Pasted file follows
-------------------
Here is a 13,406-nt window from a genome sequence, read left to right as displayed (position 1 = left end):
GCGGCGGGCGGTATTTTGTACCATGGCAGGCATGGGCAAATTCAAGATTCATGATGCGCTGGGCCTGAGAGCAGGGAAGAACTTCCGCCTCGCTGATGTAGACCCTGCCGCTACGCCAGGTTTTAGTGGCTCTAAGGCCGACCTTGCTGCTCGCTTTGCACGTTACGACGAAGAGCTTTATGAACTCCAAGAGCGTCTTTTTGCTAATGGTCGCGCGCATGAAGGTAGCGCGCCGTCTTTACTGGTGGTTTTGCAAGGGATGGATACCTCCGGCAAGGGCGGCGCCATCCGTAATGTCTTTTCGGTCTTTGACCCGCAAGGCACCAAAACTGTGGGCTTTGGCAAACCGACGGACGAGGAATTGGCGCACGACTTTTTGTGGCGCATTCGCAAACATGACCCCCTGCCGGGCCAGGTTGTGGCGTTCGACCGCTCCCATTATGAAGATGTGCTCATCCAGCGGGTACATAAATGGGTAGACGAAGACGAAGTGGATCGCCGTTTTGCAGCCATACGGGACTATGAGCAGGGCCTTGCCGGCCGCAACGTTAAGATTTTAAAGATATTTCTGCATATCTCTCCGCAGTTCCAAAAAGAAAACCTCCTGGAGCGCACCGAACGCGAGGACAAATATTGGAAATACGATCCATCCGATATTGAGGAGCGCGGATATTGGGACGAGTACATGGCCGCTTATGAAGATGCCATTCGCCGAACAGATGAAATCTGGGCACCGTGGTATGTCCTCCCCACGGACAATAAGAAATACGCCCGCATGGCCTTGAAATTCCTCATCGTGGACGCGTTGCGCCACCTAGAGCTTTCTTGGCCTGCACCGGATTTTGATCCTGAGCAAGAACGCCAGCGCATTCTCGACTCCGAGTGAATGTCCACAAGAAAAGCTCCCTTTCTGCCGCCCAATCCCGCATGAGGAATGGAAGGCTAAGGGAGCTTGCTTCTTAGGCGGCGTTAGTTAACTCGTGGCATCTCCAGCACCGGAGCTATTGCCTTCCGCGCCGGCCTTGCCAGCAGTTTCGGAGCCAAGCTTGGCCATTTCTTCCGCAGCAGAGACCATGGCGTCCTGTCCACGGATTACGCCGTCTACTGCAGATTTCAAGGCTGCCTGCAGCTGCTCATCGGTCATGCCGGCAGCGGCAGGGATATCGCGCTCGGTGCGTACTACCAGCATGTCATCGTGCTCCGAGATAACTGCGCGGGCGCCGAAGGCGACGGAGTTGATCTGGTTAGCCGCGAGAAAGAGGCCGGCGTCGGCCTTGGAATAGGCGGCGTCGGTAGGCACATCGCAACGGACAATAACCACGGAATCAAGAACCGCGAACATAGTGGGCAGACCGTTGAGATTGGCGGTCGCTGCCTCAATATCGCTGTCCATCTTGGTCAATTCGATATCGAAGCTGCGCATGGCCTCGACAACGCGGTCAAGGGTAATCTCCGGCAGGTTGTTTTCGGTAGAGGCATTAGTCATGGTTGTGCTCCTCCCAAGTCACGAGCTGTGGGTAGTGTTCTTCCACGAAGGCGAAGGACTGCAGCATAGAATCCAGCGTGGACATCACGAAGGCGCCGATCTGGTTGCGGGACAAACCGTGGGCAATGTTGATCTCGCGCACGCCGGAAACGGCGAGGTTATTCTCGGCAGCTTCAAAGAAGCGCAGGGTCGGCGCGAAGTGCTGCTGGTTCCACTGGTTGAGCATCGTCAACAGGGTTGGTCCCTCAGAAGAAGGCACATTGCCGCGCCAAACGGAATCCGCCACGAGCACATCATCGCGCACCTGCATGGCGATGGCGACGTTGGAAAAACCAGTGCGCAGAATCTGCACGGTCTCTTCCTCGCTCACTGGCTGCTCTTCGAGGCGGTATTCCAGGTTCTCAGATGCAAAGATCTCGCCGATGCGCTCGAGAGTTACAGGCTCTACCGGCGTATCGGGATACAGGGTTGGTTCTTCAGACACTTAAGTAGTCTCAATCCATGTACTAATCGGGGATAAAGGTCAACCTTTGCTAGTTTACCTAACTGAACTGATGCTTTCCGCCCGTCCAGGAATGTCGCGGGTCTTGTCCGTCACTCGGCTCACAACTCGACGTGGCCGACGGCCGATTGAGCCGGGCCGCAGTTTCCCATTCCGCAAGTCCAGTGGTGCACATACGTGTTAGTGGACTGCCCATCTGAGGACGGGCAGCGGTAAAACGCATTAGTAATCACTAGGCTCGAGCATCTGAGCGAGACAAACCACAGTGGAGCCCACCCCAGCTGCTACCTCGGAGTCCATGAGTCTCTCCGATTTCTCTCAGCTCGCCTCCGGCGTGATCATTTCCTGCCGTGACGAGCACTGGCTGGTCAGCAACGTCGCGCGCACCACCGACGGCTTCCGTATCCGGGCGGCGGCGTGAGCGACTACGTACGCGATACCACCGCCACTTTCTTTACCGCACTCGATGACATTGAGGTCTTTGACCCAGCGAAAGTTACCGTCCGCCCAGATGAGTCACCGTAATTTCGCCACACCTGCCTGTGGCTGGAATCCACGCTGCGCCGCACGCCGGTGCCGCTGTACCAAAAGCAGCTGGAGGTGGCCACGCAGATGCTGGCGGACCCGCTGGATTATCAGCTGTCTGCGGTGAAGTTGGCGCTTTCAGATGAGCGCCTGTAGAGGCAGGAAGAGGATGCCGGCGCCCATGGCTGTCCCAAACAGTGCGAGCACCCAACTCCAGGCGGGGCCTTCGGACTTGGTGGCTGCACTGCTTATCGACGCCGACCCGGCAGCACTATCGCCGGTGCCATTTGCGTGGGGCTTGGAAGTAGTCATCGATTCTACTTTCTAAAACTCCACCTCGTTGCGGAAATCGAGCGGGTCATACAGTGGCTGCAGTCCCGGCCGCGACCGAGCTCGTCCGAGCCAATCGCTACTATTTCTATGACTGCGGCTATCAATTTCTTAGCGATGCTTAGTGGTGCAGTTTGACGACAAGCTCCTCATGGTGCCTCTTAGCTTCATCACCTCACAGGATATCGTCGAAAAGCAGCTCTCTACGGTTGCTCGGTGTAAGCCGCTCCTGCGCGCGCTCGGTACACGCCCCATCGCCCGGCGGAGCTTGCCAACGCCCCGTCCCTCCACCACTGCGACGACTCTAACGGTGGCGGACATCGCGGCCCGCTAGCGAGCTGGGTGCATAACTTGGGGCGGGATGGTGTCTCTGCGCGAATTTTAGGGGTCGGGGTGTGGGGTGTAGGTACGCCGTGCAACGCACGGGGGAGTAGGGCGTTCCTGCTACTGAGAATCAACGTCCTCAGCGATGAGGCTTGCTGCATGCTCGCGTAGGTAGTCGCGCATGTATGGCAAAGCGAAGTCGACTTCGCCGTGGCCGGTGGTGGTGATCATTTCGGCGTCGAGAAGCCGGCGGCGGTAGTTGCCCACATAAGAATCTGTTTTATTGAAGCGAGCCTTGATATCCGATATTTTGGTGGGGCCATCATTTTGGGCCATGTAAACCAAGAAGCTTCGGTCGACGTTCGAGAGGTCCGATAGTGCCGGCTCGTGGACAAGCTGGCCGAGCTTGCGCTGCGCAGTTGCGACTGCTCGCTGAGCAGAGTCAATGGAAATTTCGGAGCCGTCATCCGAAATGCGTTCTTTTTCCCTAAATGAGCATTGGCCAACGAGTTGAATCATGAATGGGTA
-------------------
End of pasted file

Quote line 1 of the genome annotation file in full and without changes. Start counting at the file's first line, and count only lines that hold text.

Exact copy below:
Here is a 13,406-nt window from a genome sequence, read left to right as displayed (position 1 = left end):